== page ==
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Hunger in Africa as drought hits the south and famine hits Sudan

Mandile Mpofu
Hunger in Africa as drought hits the south and famine hits Sudan

Food crises in Africa are putting tens of millions at risk of starvation as drought ravages nations in the Southern Cone and warfare in Sudan exacerbates famine in the country.

Nations in southern Africa, a region that relies heavily on farming activities, have declared states of emergency after a severe drought decimated crops and ravaged livestock, leaving an estimated 20 million people in a state of acute hunger.

Zimbabwe declared a state of emergency on April 3 after similar steps from Malawi and neighboring Zambia, with the country’s President Emmerson Mnangagwa requesting $2 billion in humanitarian assistance, the Associated Press reported.

The drought has affected more than 6 million people in Zambia and 9 million in Malawi, the majority of them children in both cases, according to the U.N. Children’s Fund.

“This drought has devastating consequences on many sectors such as agriculture, water availability and energy supply, risking our national food security and the livelihoods of millions of our people,” said Zambian President Hakainde Hichilema.

Emmerson Mnangagwa, President of Zimbabwe PHOTO: GOVERNMENT OF ZIMBABWE

The prolonged dry spell, which the U.N. said is the worst in decades, is the result of El Niño, a weather phenomenon that disrupts weather patterns. During the growing season, the region received less than half of its normal expected rainfall, shriveling crops and killing off livestock.

In the region, February recorded the lowest rainfall in more than a century, according to a report by the Southern African Development Community.

While scientists have said El Niño is the primary cause of the drought, other experts have pointed to the drought as a signal of the long-term effects of climate change. Nii Akuetteh, a political analyst and activist from Ghana, pointed to southern Africa’s devastating cyclones in recent years which have been followed by droughts, such as the one facing the region now.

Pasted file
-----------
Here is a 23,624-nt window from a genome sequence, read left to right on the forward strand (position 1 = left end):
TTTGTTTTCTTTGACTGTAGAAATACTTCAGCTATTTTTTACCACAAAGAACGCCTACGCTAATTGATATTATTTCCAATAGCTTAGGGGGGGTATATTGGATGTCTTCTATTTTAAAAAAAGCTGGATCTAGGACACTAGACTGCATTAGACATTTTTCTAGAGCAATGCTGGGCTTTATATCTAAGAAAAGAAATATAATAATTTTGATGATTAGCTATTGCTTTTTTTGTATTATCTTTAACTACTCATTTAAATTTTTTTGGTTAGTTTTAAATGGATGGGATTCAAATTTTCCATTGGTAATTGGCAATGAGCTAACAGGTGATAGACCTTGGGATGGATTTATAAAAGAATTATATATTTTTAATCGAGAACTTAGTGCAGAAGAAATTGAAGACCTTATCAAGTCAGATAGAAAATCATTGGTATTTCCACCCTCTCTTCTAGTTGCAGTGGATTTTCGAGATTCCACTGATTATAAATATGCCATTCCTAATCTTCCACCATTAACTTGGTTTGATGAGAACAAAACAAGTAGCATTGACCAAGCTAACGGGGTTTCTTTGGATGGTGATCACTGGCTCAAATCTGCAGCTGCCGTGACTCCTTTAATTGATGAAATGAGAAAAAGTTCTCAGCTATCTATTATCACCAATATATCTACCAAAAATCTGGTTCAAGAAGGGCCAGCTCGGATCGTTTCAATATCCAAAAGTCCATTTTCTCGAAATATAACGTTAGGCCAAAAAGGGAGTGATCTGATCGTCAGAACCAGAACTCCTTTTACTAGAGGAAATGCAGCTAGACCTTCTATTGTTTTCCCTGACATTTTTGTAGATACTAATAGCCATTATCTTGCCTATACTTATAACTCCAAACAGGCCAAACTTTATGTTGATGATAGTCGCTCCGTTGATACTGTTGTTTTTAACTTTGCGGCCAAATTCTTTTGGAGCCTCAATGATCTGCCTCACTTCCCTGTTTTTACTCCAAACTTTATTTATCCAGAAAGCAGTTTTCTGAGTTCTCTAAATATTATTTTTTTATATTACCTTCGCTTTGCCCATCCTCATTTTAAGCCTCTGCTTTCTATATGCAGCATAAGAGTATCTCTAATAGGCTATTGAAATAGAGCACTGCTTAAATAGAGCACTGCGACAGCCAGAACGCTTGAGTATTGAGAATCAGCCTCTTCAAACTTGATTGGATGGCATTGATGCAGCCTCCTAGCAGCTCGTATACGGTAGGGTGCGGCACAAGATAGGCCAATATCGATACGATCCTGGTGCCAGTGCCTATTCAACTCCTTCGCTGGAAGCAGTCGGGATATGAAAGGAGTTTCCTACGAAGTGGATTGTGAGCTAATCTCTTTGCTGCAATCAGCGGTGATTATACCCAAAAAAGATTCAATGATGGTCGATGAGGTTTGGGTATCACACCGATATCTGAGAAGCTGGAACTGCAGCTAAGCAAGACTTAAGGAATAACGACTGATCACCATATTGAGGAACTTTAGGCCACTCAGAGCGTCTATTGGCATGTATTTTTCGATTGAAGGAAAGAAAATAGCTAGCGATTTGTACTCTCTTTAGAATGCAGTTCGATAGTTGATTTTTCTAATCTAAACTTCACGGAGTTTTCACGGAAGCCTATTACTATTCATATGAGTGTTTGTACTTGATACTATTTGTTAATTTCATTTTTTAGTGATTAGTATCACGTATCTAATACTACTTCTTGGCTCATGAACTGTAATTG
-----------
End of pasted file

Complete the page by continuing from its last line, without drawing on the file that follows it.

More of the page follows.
In northern Botswana and Zimbabwe, average annual temperatures increased by 1.6 to 1.8 degrees Celsius between 1961 and 2010, while the region saw temperatures increase by 1.04 to 1.44 degrees Celsius from 1961 to 2015, according to the Intergovernmental Panel on Climate Change. Regional temperatures are projected to be up to 3.3 degrees Celsius warmer than they were just 20 to 30 years ago. The result is a dryer climate.

“If nothing is done, more people will continue to suffer, more people will continue to die,” he said, noting the urgent need for climate action.

Meanwhile, in northern Africa, nearly five million people are on the brink of famine in Sudan, a man-made crisis that is the result of a year-long war between the country’s army and paramilitary Rapid Support Forces, Reuters reported, primarily in the regions of Khartoum, Darfur and Kordofan.

The war began in April 2023 after RSF members, fighting for civilian rule of the country, were redeployed. Sudan’s army saw the move as a threat, setting off the war and a subsequent hunger crisis.

The World Food Programme estimated that 18 million people, more than a third of the country’s population, are facing acute hunger due to “intensified conflict and growing intercommunal violence, an economic crisis, soaring prices of food, fuel and essential goods, and below-average agricultural production.”

Reuters reported that many are going days without eating and even consuming soil or tree leaves to curb hunger pangs.

In March, the U.N. estimated that more than 220,000 children were projected to die of malnutrition. The ongoing conflict could result in one of three scenarios for the country, per a report by the Netherlands-based think tank Clingendael Institute, with the worst-case scenario being a countrywide famine in which 40% of the country could face catastrophic levels of hunger from May to September.

“Sudan’s war has created the world’s largest hunger crisis,” Anette Hoffmann, a researcher at Clingendael Institute, told Reuters. “We will likely see a famine that we haven’t seen in decades.”

drought, famine, Malawi, southern Africa, Sudan, Zambia